The recent riots in the UK illustrate why companies should carefully co-ordinate their communications across all of their electronic channels during a crisis. This approach ensures that they reach customers with timely and consistent messages that keep them informed with the latest news.
That’s the word from John Ginsberg, product and marketing director at Ensight. He says that that if authorities in the UK had used a multichannel approach encompassing SMS, the Web, social media and email during the riots, they could have quickly blanketed the city with news and information for the people affected by the unrest.
Companies could learn much from where the UK authorities went wrong. Ginsberg says that with multiple channels at their disposal – including social media, the corporate Web site, email and text messaging – companies should strive to communicate with their markets using that market’s preferred channels.
Says Ginsberg: “The multichannel approach could have allowed British emergency services to react quickly to maximise reach and exposure. Perhaps rather than trying to shut down social media, they could have used it to engage with the rioters and discourage unrest through a channel that they use every day.
“And other channels such as SMS could have helped to keep those less active on social networks up-to-date with the latest developments. There would be a very good chance of reaching most people with vital information very quickly after it was sent out to the public.”
In reality, many organisations are slow to leverage social media in a crisis and fear its impact on their brands. The reflex action from the British authorities to threaten to shut down social media channels is not that different from companies who try to ignore them in the hope that they will just go away.
But law enforcers found invaluable intelligence between the social networking chit-chat. The same will apply to companies trying to manage a stream of social network conversations about their brands in a crisis, says Ginsberg.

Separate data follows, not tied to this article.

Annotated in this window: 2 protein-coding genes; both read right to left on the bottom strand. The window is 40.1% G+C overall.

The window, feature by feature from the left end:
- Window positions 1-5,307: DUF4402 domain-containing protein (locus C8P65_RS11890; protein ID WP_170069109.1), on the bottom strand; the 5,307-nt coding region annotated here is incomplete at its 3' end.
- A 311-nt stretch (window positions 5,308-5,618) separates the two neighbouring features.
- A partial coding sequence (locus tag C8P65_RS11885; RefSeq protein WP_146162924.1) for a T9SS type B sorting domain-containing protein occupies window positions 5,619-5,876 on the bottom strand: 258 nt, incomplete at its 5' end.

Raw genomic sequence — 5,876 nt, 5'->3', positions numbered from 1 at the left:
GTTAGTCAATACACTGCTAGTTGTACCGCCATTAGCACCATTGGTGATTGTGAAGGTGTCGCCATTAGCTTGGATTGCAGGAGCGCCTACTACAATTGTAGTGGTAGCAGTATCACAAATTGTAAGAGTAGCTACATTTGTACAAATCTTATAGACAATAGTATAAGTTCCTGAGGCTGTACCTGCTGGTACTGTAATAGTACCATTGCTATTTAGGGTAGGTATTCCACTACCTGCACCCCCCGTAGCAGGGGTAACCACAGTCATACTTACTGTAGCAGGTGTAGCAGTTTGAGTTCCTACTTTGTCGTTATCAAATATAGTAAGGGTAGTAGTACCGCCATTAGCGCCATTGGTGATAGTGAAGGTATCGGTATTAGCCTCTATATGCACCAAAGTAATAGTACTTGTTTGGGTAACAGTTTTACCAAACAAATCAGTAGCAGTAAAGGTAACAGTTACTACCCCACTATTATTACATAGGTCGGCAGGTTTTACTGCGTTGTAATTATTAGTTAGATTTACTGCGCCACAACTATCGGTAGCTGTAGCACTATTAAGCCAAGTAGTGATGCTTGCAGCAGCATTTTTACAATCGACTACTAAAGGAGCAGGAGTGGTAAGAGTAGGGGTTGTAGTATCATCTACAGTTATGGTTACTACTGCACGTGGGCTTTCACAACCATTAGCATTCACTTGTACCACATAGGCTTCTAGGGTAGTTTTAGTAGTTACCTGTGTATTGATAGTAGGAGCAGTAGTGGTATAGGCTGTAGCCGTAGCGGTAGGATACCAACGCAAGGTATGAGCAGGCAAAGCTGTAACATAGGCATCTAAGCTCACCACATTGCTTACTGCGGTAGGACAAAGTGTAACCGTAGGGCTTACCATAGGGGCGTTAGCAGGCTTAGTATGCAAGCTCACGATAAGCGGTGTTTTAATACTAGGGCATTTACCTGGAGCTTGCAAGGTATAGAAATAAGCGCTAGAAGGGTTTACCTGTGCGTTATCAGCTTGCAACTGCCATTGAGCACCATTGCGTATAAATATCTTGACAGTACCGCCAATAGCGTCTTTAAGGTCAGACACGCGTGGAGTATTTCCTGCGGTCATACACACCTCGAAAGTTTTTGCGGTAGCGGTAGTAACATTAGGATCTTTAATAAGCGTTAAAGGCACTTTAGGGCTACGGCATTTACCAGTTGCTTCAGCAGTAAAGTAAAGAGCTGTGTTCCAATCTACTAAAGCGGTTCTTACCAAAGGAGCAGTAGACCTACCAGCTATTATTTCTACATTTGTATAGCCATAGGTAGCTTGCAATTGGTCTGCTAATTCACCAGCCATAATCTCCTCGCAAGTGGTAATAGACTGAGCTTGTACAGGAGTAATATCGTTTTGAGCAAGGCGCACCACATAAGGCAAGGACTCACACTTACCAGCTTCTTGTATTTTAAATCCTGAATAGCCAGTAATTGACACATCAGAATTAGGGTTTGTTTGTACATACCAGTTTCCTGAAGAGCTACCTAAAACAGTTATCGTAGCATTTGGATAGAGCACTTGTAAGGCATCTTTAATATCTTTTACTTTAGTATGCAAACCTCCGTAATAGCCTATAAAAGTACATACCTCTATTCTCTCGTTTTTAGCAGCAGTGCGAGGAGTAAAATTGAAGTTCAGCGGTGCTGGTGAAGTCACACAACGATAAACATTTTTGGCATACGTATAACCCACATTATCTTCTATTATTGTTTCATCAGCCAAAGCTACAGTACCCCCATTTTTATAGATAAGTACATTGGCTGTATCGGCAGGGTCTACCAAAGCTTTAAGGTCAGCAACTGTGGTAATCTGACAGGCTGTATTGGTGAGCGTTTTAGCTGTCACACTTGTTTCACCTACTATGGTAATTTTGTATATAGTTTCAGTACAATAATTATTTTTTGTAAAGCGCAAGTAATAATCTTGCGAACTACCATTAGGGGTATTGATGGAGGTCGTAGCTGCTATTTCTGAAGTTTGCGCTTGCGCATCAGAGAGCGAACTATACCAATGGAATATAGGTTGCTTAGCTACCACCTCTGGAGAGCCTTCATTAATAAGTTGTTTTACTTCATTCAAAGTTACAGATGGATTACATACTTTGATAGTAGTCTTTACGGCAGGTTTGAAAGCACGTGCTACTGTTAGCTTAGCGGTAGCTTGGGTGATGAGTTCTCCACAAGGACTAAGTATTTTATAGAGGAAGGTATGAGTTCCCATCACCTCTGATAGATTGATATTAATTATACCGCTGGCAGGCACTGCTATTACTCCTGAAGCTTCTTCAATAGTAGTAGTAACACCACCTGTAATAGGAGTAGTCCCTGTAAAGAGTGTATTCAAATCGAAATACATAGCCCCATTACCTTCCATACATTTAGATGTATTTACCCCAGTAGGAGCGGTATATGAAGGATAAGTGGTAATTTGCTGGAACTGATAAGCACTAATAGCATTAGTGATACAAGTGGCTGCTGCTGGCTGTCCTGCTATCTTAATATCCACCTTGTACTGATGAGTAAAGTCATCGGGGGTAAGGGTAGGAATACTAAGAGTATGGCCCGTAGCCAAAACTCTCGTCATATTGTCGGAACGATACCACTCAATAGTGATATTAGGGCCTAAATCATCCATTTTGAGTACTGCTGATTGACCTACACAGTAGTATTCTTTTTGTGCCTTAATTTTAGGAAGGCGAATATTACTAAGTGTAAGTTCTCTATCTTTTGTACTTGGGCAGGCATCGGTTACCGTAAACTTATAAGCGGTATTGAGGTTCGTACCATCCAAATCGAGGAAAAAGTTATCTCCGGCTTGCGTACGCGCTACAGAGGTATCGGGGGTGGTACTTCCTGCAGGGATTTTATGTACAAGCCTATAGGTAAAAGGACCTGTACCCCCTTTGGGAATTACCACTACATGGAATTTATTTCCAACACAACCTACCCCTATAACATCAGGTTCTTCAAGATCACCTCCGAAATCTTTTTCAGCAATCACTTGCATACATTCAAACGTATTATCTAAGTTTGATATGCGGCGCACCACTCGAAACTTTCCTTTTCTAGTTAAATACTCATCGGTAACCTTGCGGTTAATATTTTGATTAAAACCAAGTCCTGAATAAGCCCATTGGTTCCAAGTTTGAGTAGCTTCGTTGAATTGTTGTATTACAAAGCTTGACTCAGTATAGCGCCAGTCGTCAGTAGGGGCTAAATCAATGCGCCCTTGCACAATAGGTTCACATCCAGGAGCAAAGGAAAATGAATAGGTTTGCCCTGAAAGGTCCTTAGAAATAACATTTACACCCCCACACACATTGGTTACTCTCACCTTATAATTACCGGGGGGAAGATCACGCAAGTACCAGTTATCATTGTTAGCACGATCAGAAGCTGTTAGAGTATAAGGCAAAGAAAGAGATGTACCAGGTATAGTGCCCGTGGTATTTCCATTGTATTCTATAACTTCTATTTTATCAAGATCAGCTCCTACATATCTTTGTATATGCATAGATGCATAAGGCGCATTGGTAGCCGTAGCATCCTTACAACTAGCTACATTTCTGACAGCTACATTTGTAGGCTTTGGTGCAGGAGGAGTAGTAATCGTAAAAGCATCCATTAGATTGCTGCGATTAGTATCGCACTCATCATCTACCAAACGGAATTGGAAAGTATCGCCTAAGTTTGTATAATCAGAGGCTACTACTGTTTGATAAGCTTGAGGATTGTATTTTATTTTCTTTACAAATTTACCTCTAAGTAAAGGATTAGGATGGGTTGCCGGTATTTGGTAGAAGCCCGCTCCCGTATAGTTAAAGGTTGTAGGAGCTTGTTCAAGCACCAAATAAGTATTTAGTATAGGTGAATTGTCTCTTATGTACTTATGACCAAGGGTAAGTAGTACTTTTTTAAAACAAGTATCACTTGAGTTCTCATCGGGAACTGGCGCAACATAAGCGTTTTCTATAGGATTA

Like the UK authorities, many companies manage their communications in a fragmented manner, which means that they may send out inconsistent messages across the channels that they use during a crisis.
Ginsberg suggests that companies centralise the coordination of their communications to ensure that messages are sent out across all touchpoints at the same time and that all of these messages are consistent with each other and approved by the right executives.
The benefits of getting it right can be significant. Rather than communicating through journalists, companies can now communicate directly with their customers, notes Ginsberg. In addition, they can use electronic channels to keep customers abreast of the latest developments and take pressure off their call centres and physical stores during a crisis.
Ginsberg says that another lesson from the riots is that companies should plan communications strategies for crisis situations before they encounter an emergency.
Companies should set out clear processes that their communications teams must follow during a crisis, underpinned by automated systems that streamline communications. With a centralised approach to managing communications, organisations will be able to seamlessly take control of communication in a way that leaves customers feeling valued, comforted and informed, he concludes.